Prompt injection — attacks that involve inserting something malicious into an LLM prompt to get an application to execute unauthorized code — topped the recently released OWASP Top 10 for LLMs.
According to Contrast, this could result in an LLM outputting incorrect or malicious responses, producing malicious code, circumventing content filters, or leaking sensitive data. Prompt injections can be introduced through any data sources an LLM relies on, such as websites, emails, and documents.
To help companies protect against this, the company now supports testing LLMs from OpenAI in its application security testing (AST) platform.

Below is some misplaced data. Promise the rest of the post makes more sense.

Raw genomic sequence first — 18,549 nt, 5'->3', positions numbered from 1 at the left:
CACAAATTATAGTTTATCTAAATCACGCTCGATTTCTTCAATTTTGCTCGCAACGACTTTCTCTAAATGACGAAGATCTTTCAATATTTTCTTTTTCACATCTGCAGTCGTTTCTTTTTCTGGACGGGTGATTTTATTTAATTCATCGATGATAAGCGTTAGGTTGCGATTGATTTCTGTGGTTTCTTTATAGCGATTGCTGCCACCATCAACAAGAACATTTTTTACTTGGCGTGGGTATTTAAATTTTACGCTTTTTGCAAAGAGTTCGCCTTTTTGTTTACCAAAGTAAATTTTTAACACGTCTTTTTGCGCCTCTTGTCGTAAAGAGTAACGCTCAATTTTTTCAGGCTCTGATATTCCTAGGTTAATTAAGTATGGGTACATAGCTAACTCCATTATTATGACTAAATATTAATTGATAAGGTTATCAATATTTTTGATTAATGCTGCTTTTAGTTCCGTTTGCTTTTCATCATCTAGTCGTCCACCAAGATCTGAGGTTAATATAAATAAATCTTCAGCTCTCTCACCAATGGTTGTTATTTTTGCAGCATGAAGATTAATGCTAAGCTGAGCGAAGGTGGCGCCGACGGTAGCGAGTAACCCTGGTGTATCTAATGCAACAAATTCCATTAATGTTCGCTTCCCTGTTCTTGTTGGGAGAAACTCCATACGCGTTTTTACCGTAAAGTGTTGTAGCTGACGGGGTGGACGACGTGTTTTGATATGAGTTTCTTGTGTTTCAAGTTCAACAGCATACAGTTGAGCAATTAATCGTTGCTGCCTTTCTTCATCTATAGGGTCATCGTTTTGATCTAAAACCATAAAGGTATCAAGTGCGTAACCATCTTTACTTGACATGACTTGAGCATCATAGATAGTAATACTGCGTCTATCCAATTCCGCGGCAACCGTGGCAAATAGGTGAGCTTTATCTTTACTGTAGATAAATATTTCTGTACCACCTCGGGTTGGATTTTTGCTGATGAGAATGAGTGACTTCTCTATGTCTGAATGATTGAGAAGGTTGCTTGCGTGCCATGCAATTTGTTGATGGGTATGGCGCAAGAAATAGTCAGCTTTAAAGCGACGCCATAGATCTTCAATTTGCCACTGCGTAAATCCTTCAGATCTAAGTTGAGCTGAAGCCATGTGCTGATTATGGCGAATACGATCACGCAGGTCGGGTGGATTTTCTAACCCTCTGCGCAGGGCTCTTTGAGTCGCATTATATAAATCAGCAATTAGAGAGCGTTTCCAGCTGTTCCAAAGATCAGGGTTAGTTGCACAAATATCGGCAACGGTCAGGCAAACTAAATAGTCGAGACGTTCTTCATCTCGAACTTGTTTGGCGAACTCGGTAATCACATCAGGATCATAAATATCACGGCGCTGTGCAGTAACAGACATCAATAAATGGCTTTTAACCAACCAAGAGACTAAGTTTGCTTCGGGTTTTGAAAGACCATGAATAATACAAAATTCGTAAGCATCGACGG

It uses runtime security to monitor the behavior of an application, rather than just scanning source code. Any user input that is sent through OpenAI’s API to an LLM triggers the prompt injection test.
According to the company, this method is fast, easy, and accurate, and can notify developers quickly of any issues.
“As project lead for the new OWASP Top 10 for LLMs, I can say our group looked deeply at many attack vectors against LLMs. Prompt Injection repeatedly rose to the top of the list in our expert group voting for the most important vulnerability,” said Steve Wilson, chief product officer at Contrast. “Contrast is the first security solution to respond to this new industry standard list by delivering this capability. Organizations can now identify susceptible data flows to their LLMs, providing security with the visibility needed to identify risks and prevent unintended exposure.”